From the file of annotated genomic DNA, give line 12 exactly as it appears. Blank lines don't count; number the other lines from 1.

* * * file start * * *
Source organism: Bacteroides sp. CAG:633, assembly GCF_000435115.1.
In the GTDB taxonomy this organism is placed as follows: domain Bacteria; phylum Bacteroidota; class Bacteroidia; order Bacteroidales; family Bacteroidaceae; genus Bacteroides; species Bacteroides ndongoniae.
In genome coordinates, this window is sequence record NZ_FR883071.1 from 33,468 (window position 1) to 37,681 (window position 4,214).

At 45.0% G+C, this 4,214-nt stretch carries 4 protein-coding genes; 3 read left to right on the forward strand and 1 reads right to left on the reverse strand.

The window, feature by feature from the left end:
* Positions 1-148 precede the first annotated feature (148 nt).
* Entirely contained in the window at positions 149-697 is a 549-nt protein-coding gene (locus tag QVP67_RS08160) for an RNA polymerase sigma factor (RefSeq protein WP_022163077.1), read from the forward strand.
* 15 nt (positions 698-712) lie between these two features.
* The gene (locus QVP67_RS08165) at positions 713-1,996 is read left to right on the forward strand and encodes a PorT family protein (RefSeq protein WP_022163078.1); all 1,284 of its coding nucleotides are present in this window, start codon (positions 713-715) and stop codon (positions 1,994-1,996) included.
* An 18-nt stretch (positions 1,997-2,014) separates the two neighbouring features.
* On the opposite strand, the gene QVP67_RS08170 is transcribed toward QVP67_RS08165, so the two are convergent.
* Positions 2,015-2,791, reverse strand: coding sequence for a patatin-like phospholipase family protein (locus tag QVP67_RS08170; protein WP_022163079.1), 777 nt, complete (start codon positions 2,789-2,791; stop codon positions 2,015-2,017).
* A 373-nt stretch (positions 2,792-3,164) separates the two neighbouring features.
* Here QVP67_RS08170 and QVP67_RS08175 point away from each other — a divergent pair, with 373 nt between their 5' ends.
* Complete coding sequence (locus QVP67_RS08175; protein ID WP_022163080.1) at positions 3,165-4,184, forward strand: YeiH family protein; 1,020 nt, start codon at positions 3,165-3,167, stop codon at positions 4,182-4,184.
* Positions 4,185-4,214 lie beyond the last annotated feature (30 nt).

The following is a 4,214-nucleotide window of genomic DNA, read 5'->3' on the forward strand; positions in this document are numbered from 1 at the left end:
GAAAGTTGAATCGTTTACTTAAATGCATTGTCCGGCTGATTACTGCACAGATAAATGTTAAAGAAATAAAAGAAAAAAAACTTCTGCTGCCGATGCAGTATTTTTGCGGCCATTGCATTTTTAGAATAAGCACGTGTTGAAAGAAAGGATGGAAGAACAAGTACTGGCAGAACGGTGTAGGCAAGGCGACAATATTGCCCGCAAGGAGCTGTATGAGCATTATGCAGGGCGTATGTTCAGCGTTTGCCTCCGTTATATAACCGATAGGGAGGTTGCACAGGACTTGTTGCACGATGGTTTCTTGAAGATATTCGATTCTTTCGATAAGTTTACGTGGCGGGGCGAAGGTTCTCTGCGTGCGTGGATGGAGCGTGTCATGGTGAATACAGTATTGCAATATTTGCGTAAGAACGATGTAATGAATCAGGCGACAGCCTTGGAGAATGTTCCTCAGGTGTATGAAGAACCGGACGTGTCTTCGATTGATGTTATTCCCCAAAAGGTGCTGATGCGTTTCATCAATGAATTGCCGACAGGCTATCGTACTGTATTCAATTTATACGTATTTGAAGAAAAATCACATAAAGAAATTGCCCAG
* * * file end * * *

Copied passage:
* Positions 2,015-2,791, reverse strand: coding sequence for a patatin-like phospholipase family protein (locus tag QVP67_RS08170; protein WP_022163079.1), 777 nt, complete (start codon positions 2,789-2,791; stop codon positions 2,015-2,017).